Think back to your first day at the job you currently have…and the first day of the job you had before that…what was it like when you started? Who was the first person to greet you and say hello? Were you required to spend some time with HR or did you dive right into the work? Was your desk or office ready for you? Were you given some sort of employee handbook to review, outlining various organizational operating policies? How about an office supplies catalog from which to order whatever you need?
What was the rest of your first week like? Your coworkers friendly and asking you out to lunch to get to know each other? Clients calling you to meet about what they have going on with their current/next campaign? Vendors stopping by to say hello? Other department members with whom you’ll be working stopping by to introduce themselves?
I hope you had a pleasant first day, first week, that set the tone for things getting started on the right foot. If not, hopefully you’re doing what you can to make it better for all of the other employees that start new at your same employer…trying to make things better for them and improving what wasn’t great for your first day and week.
Recently, I came across the blog of the CEO of Gibson Insurance, an insurance agency in South Bend, IN. Here is a link to that post: Strategies for Effective Onboarding. First of all, I think it’s great that someone at that level actually maintains a digital presence and secondly, actually considers the company culture, especially as it pertains to onboarding new employees. The way your company operates and treats its new employees says a great deal about how employees are valued, new as well as established and tenured.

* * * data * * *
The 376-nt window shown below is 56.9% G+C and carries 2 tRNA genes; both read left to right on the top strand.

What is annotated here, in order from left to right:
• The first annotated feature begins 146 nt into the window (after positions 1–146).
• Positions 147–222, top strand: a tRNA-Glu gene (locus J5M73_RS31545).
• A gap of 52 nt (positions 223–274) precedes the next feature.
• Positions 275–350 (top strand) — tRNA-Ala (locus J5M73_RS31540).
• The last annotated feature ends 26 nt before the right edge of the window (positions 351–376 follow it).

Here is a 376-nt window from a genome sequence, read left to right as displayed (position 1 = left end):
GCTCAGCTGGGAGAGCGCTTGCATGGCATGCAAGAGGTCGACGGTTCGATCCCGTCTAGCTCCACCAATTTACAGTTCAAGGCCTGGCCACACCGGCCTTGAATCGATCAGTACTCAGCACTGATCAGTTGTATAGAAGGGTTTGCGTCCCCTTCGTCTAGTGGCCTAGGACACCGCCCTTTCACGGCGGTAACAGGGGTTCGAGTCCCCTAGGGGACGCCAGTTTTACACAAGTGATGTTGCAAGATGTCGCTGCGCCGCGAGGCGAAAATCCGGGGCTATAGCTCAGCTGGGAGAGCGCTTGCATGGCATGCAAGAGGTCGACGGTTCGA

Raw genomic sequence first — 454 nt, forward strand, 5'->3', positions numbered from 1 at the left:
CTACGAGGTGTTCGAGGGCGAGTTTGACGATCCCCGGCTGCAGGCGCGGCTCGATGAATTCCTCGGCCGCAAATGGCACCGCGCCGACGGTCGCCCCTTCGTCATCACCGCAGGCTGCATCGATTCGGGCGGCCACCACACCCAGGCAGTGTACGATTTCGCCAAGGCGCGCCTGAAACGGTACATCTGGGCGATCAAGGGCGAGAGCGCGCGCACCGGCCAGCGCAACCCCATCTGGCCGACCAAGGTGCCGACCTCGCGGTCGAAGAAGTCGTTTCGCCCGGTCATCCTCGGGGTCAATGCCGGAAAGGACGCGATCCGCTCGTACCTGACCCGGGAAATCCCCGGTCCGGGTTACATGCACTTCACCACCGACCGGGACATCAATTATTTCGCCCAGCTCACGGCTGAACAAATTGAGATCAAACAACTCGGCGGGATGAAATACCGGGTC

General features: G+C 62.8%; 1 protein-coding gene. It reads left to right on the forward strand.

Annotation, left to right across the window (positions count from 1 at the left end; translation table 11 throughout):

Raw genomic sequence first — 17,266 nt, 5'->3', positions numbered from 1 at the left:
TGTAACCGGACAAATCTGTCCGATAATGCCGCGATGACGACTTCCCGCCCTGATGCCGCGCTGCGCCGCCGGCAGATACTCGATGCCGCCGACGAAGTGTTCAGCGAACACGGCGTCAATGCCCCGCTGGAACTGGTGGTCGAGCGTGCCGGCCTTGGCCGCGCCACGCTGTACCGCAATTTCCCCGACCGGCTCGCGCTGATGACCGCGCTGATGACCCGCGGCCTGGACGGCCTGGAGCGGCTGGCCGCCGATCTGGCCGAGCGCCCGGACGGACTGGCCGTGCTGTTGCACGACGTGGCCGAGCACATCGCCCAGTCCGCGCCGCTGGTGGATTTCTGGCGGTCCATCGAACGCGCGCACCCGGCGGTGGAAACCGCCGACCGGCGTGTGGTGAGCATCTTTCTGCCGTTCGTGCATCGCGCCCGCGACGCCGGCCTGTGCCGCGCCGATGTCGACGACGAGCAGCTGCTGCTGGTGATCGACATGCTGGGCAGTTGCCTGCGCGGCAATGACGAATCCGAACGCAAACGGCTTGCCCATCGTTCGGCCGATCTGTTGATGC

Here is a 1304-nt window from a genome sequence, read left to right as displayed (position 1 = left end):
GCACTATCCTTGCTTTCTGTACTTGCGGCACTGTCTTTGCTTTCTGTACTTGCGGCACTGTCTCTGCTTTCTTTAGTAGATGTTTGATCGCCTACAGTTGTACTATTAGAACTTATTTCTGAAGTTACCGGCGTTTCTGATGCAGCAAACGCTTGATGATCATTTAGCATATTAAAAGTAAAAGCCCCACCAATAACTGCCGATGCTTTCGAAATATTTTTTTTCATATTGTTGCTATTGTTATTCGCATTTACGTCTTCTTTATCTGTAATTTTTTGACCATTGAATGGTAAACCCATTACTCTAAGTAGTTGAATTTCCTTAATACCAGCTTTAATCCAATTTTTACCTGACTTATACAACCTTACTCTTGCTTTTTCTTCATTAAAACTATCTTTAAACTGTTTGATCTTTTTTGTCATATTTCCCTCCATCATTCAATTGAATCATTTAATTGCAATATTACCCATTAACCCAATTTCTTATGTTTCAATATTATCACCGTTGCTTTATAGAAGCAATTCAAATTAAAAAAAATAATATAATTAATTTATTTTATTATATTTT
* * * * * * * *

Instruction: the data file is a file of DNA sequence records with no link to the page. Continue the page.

At the very least, here are few ways to make sure your new employees have a great first day.
– Make sure their desk or office are completely setup with appropriate furniture
– Make sure their phone, voicemail and email accounts are all ready to go live, once the employees passcodes and passwords are set manually
– Assign someone (if not the hiring manager) to greet the new employee when they arrive; this person should also show them their new work space and introduce them to the other employees in the office or building(s)
– Arrange for a tour of the building or campus, if necessary
– Provide them with access to all necessary and critical software, hardware and other programs that require credentials to access (including special access badges and proximity cards)
– If your organization has an employee handbook, this should also be presented on the new employees first day (ideally this is a living document that is regularly updated, but not so exhaustive that it covers every detail, except where appropriate)
I know that the readers of Bill’s Sports Business Blog are in constant search of improvement and seek to be the change they want to see in the world, so I hope you take time to consider the image your organization is making with its new employees. You only have one chance to make a first impression, so make sure it’s a good one.
Go Forth and make a difference!